New Jersey Environmental Agency fines itself for destroying environment

Photo: Ben Hasty/MediaNews Group/Reading Eagle/Getty Images

The New Jersey Department of Environmental Protection (DEP) destroyed a protected animal habitat to create another one. Now it has to fine itself.

The DEP has charged itself with violating environmental laws, after its Bureau of Coastal and Land Use Compliance and Enforcement cited the Division of Fish and Wildlife for illegally clearing 15 acres of protected wetlands.

The irony of this situation is not lost on environmental groups as well as those who find the department redundant. While the former are concerned about the DEP’s ability to hold itself accountable, the latter see the action of the DEP as a point of mockery.

The Division of Fish and Wildlife intended to use the land to build a habitat for a species of bird, the American woodcock, which is in decline on the eastern seaboard due to the loss of meadow and scrub habitats. However, in doing so, they destroyed protected lands that were intended to protect two other species: the threatened barred owl and the endangered red-shouldered hawk.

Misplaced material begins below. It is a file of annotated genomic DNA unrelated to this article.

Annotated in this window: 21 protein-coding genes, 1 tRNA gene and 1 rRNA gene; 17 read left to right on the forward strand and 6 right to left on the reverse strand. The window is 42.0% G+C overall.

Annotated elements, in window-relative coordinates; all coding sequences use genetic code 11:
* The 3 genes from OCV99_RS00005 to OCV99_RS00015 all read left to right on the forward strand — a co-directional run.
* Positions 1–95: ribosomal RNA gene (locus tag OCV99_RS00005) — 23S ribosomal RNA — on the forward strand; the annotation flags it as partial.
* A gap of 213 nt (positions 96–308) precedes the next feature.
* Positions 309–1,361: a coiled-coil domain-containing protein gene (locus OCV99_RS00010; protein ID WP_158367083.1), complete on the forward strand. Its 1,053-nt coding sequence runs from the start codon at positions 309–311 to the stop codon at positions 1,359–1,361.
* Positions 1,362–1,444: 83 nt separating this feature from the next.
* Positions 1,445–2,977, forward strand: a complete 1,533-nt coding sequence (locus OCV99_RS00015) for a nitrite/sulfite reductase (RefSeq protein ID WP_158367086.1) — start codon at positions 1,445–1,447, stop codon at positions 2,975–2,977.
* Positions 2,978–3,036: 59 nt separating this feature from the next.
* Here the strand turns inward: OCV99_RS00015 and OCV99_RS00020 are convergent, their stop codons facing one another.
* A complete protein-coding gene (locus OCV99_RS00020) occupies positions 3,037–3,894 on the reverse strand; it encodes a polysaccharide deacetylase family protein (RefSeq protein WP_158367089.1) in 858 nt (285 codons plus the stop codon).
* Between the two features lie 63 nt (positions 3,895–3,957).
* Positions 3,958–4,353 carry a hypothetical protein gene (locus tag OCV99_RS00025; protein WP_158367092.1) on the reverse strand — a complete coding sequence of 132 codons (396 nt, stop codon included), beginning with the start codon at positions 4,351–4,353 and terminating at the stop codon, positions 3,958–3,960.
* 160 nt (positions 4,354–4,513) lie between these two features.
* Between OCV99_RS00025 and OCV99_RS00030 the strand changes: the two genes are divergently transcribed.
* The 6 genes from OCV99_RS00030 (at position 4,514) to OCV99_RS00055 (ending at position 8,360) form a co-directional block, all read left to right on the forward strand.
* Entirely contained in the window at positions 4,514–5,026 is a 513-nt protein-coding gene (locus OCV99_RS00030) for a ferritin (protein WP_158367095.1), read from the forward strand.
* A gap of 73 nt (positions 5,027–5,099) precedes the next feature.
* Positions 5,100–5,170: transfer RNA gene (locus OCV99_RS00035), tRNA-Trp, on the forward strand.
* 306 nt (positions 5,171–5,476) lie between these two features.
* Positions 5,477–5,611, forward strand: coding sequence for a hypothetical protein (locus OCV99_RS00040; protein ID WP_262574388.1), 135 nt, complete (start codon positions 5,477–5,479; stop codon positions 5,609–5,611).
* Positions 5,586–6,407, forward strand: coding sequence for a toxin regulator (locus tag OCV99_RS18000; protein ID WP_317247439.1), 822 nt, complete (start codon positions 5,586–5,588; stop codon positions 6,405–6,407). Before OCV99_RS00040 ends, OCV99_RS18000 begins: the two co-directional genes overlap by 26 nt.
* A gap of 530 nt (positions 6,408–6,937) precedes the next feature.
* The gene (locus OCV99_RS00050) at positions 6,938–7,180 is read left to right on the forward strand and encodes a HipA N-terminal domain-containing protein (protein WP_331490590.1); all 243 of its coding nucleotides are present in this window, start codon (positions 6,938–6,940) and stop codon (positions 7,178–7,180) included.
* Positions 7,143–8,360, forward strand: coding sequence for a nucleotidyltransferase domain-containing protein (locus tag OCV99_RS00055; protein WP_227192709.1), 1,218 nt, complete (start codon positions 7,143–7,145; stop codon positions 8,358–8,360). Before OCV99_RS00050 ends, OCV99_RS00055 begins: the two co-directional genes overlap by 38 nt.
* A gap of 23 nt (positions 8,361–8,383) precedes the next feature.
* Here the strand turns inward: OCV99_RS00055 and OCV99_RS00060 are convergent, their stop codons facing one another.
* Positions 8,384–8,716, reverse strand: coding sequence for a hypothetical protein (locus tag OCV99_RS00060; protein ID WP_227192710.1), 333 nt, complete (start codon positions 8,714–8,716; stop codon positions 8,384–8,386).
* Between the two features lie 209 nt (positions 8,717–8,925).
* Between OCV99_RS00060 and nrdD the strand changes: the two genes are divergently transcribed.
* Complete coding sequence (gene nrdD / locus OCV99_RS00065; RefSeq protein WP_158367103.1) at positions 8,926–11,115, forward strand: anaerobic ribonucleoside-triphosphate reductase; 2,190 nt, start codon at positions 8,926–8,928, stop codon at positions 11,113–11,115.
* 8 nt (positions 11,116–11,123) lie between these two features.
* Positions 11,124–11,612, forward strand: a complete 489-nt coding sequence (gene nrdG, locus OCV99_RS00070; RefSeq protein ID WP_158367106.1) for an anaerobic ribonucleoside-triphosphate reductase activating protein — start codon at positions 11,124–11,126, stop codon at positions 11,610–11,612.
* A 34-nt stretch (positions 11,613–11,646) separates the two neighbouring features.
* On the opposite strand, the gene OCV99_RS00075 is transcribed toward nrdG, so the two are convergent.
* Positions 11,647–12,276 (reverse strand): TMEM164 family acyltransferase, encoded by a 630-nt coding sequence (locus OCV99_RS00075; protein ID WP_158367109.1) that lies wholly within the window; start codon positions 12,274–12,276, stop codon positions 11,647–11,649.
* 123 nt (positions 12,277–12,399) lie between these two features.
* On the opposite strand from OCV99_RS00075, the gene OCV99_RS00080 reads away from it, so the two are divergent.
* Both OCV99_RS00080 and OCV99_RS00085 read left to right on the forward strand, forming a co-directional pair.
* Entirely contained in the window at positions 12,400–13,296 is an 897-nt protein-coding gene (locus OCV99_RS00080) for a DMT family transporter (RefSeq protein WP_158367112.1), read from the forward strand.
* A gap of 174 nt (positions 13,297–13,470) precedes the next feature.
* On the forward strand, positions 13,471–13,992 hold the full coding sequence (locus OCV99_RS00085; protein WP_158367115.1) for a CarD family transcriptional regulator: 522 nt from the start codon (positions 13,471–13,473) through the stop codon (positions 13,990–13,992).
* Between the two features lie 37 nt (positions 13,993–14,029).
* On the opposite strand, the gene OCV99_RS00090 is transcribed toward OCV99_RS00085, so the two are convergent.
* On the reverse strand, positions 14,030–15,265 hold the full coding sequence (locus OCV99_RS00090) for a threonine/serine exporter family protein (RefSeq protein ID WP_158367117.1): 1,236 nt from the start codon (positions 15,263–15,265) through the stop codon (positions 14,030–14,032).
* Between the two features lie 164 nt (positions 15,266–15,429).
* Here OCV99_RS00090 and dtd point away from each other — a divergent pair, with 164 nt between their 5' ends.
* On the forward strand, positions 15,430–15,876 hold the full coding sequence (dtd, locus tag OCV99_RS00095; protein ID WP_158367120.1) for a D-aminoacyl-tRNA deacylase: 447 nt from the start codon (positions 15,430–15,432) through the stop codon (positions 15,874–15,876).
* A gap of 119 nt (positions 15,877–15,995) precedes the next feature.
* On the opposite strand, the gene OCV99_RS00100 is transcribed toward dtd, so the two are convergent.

This situation came to light in March, when environmental groups sent a letter to the DEP protesting the land clearing in the Glassboro Wildlife Management Area in Gloucester County in South Jersey.

In response to the letter, the DEP suspended the project on March 10. The Bureau of Coastal and Land Use later determined that the project had destroyed mature oak and pine forests in and near protected wetlands, and filled in some others.

Some three acres of the cleared land had damaged habitat for the barred owl and red-shouldered hawk, and another 12 acres of freshwater wetland transition areas, which are also protected lands, were cleared of vegetation and soil.

The DEP issued a letter of violation on April 6 “for unauthorized regulated activity,” and is set to issue a penalty assessment by the end of the month. It remains unclear how the DEP fining itself will work.

The DEP has not yet commented on the potential cost of the violation, or whether it will take further action to hold itself accountable for the destruction of protected wetlands.